Armored money transporters are interesting vehicles. They need to be super secure. They need to carry a lot of weight. And they need to look cool in a James Bond film.
An innovative bank in Poland used a BMW i3 electric vehicle for this purpose for a bit, but the heavy weight of the money and rather short range of the i3 back then made it very difficult to make this work. However, electric vehicle ranges have been getting better and better, and now we have a more mainstream effort.
This past week, major truck and van company MAN announced that its MAN eTGE electric van would be used as the “world’s first electrically powered and armoured money transporter.” Prosegur received this secure van in early August. The “money transporter” was converted to an adequately armored vehicle by STOOF. Many Prosegur vehicles travel relatively short distances every day (60–70 km/37–44 miles), but they carry so much weight that they have to be designed intelligently to avoid weight-related issues.
“The body manufacturer was faced with the challenge of using extremely lightweight materials that have the same resistance class. The electric van can seat a maximum of three people. Including the armouring, its unladen weight is around 3,150 kg.”
The MAN eTGE should have a range of 115–130 km (71–81 miles). One vehicle is being tested right now around Potsdam, Germany, but if it performs well, I imagine we could see an order for many more relatively soon. Prosegur has nearly 900 vehicles on the roads.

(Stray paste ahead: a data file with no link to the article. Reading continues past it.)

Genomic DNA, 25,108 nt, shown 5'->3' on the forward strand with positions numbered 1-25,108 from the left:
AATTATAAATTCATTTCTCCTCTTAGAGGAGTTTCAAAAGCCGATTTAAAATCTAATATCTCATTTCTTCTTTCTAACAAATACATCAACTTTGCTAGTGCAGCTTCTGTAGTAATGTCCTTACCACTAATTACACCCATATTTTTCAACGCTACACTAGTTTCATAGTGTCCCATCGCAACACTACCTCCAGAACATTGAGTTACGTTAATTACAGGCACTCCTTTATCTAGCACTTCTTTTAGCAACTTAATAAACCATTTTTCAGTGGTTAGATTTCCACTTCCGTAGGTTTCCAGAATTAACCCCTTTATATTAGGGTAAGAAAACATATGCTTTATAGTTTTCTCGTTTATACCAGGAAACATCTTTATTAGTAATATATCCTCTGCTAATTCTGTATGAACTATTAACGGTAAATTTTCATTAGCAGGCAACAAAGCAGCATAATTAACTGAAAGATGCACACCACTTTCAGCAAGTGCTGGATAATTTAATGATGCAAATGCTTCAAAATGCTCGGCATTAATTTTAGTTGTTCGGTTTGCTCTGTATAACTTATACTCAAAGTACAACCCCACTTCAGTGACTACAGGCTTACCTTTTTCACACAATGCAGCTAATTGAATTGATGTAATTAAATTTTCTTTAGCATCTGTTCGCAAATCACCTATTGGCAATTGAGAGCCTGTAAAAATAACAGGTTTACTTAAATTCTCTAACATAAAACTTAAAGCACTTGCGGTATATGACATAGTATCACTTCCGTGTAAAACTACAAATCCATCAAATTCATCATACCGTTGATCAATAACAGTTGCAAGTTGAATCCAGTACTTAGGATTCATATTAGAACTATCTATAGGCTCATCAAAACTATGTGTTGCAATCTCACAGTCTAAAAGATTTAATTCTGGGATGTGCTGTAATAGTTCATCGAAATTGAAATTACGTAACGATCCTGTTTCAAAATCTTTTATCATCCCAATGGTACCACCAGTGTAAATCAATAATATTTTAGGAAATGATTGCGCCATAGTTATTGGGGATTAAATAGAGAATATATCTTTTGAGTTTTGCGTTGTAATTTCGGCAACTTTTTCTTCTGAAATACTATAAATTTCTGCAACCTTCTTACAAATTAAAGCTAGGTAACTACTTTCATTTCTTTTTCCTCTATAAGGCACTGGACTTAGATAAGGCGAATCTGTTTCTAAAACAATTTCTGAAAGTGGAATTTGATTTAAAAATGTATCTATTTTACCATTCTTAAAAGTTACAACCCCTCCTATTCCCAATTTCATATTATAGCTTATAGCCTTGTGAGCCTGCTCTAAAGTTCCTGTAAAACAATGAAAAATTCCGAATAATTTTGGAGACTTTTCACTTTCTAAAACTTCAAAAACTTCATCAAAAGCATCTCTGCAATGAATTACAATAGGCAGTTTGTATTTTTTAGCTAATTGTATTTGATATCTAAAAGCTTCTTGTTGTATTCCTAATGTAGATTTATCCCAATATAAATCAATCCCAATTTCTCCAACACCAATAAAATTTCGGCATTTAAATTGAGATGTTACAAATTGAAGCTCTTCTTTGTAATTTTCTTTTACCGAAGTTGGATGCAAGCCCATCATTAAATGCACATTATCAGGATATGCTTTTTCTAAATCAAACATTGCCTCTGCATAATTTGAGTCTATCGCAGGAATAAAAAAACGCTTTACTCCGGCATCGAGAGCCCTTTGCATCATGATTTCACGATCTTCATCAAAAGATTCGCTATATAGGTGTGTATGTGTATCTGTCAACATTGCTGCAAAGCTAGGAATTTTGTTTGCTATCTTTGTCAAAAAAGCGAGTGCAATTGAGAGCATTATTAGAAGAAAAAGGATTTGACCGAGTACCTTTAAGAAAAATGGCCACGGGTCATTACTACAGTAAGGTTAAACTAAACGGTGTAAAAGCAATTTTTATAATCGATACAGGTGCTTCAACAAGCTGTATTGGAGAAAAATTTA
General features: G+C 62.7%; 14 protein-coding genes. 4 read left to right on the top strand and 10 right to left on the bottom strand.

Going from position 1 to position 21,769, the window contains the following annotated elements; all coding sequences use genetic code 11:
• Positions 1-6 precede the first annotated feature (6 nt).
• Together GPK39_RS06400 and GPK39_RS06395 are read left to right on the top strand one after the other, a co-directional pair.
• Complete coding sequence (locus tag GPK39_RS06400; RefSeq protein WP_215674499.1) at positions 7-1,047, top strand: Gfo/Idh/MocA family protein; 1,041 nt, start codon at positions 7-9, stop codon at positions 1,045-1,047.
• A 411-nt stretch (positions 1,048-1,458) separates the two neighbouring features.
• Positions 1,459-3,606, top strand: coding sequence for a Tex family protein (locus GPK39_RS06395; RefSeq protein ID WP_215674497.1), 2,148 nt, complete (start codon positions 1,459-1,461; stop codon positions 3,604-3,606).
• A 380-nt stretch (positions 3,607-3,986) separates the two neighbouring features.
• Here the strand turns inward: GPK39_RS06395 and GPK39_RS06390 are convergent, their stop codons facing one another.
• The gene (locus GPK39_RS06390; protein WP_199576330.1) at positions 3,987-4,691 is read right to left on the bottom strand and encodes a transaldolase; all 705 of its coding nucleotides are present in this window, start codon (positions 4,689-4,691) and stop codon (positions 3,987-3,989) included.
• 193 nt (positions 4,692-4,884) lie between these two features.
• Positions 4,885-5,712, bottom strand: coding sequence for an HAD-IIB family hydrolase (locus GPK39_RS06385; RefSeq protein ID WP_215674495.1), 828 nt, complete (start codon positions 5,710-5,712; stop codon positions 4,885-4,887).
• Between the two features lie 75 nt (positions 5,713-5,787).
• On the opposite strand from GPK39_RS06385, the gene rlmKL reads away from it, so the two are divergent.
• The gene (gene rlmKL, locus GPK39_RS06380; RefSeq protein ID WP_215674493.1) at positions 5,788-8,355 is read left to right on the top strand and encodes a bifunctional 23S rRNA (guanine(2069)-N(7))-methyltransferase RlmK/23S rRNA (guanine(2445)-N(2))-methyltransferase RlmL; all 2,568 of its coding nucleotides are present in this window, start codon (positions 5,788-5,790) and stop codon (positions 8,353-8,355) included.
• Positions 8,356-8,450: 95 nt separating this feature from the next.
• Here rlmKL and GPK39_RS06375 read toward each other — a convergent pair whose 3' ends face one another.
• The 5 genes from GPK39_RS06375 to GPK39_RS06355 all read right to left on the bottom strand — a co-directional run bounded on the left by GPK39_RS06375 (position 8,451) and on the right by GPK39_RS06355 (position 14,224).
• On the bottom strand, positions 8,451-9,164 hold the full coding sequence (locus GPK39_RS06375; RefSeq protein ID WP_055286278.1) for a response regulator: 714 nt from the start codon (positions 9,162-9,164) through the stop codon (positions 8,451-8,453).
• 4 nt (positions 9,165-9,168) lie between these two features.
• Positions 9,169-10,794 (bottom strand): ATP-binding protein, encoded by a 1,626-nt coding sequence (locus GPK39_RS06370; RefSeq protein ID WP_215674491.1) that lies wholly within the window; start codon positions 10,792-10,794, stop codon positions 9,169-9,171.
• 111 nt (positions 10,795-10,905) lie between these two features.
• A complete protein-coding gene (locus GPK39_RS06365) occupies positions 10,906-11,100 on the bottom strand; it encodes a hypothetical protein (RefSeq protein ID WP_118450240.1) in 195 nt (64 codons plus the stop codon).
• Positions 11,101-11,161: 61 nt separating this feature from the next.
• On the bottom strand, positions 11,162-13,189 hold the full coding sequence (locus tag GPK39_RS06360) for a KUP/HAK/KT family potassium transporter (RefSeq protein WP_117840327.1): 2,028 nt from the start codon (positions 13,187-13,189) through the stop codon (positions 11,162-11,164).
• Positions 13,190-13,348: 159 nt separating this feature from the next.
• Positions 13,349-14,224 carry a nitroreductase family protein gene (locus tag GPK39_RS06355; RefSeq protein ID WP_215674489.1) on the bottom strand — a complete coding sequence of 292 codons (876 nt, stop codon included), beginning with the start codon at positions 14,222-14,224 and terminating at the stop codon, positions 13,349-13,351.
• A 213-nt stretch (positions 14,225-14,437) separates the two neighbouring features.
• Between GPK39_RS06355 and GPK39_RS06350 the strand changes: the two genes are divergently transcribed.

A top impetus for the shift was simply to take more environmental responsibility and cut emissions.
“Given the fact that our Group safely transports the equivalent of 550 billion euros every year using all modes of transportation, it is of vital importance that we embrace our role as a driver of innovation at all times and also bear responsibility for doing business in a sustainable manner,” says Jochen Werne, Chief Development Officer at Prosegur Deutschland.
The MAN eTGE is no caveman vehicle either. It is equipped with useful 2020 tech. “The MAN eTGE has a parking assistance system with side protection, a rear-view camera, a speed control system, a periphery monitoring system with a city emergency braking function, Emergency Brake Assist (EBA) and LED headlights.”
Will we see many more MAN eTGE electric vans hitting the roads in the next 5 years? Or is this another case of a flashy press release and a small pilot project that won’t go far?
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